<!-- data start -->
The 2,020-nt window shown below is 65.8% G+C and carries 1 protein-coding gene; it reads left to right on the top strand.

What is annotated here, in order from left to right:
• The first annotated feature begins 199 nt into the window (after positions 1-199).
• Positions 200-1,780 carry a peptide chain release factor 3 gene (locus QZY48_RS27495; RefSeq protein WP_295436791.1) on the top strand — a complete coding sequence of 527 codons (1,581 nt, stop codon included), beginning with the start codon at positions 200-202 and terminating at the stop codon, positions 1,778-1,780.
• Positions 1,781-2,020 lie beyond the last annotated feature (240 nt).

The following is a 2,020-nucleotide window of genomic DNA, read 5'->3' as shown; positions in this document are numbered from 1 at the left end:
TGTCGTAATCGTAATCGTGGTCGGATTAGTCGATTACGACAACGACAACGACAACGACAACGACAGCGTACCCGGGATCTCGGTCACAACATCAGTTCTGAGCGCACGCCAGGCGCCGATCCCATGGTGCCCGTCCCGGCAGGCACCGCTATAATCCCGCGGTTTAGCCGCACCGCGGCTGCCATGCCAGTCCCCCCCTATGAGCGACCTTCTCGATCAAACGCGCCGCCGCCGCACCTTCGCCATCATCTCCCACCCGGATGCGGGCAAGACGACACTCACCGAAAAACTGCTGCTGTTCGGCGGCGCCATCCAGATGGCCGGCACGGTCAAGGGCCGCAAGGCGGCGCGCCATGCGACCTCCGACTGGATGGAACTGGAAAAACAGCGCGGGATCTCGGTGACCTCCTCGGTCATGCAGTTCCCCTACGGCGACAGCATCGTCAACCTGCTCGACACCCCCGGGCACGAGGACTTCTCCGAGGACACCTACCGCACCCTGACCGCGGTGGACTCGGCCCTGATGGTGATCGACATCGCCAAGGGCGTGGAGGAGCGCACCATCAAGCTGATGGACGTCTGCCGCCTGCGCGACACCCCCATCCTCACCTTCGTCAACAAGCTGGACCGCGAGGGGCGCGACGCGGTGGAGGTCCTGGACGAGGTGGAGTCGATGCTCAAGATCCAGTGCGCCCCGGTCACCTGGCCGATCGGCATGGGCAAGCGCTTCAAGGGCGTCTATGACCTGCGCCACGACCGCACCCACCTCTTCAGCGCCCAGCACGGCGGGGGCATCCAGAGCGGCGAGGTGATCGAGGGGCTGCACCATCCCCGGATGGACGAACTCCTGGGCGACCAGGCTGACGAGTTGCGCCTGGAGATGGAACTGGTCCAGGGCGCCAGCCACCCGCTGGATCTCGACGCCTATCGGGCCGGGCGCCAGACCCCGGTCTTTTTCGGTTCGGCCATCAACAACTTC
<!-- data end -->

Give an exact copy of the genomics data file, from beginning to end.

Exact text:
The 2,020-nt window shown below is 65.8% G+C and carries 1 protein-coding gene; it reads left to right on the top strand.

What is annotated here, in order from left to right:
• The first annotated feature begins 199 nt into the window (after positions 1-199).
• Positions 200-1,780 carry a peptide chain release factor 3 gene (locus QZY48_RS27495; RefSeq protein WP_295436791.1) on the top strand — a complete coding sequence of 527 codons (1,581 nt, stop codon included), beginning with the start codon at positions 200-202 and terminating at the stop codon, positions 1,778-1,780.
• Positions 1,781-2,020 lie beyond the last annotated feature (240 nt).

The following is a 2,020-nucleotide window of genomic DNA, read 5'->3' as shown; positions in this document are numbered from 1 at the left end:
TGTCGTAATCGTAATCGTGGTCGGATTAGTCGATTACGACAACGACAACGACAACGACAACGACAGCGTACCCGGGATCTCGGTCACAACATCAGTTCTGAGCGCACGCCAGGCGCCGATCCCATGGTGCCCGTCCCGGCAGGCACCGCTATAATCCCGCGGTTTAGCCGCACCGCGGCTGCCATGCCAGTCCCCCCCTATGAGCGACCTTCTCGATCAAACGCGCCGCCGCCGCACCTTCGCCATCATCTCCCACCCGGATGCGGGCAAGACGACACTCACCGAAAAACTGCTGCTGTTCGGCGGCGCCATCCAGATGGCCGGCACGGTCAAGGGCCGCAAGGCGGCGCGCCATGCGACCTCCGACTGGATGGAACTGGAAAAACAGCGCGGGATCTCGGTGACCTCCTCGGTCATGCAGTTCCCCTACGGCGACAGCATCGTCAACCTGCTCGACACCCCCGGGCACGAGGACTTCTCCGAGGACACCTACCGCACCCTGACCGCGGTGGACTCGGCCCTGATGGTGATCGACATCGCCAAGGGCGTGGAGGAGCGCACCATCAAGCTGATGGACGTCTGCCGCCTGCGCGACACCCCCATCCTCACCTTCGTCAACAAGCTGGACCGCGAGGGGCGCGACGCGGTGGAGGTCCTGGACGAGGTGGAGTCGATGCTCAAGATCCAGTGCGCCCCGGTCACCTGGCCGATCGGCATGGGCAAGCGCTTCAAGGGCGTCTATGACCTGCGCCACGACCGCACCCACCTCTTCAGCGCCCAGCACGGCGGGGGCATCCAGAGCGGCGAGGTGATCGAGGGGCTGCACCATCCCCGGATGGACGAACTCCTGGGCGACCAGGCTGACGAGTTGCGCCTGGAGATGGAACTGGTCCAGGGCGCCAGCCACCCGCTGGATCTCGACGCCTATCGGGCCGGGCGCCAGACCCCGGTCTTTTTCGGTTCGGCCATCAACAACTTC